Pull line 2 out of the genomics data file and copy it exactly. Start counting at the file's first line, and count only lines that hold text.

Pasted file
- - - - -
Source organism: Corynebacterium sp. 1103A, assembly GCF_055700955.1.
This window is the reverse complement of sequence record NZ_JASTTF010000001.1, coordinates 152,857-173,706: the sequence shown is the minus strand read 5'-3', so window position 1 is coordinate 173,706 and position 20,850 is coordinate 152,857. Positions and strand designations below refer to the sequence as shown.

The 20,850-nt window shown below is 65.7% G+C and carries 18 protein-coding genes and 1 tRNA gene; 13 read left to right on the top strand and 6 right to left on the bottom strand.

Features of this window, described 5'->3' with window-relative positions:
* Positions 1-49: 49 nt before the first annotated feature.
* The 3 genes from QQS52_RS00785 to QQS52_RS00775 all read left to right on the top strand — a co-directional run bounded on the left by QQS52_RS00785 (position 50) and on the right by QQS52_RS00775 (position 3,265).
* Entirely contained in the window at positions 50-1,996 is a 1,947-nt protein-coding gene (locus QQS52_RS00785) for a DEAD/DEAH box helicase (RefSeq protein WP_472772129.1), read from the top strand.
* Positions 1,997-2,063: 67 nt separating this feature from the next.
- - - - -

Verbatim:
This window is the reverse complement of sequence record NZ_JASTTF010000001.1, coordinates 152,857-173,706: the sequence shown is the minus strand read 5'-3', so window position 1 is coordinate 173,706 and position 20,850 is coordinate 152,857. Positions and strand designations below refer to the sequence as shown.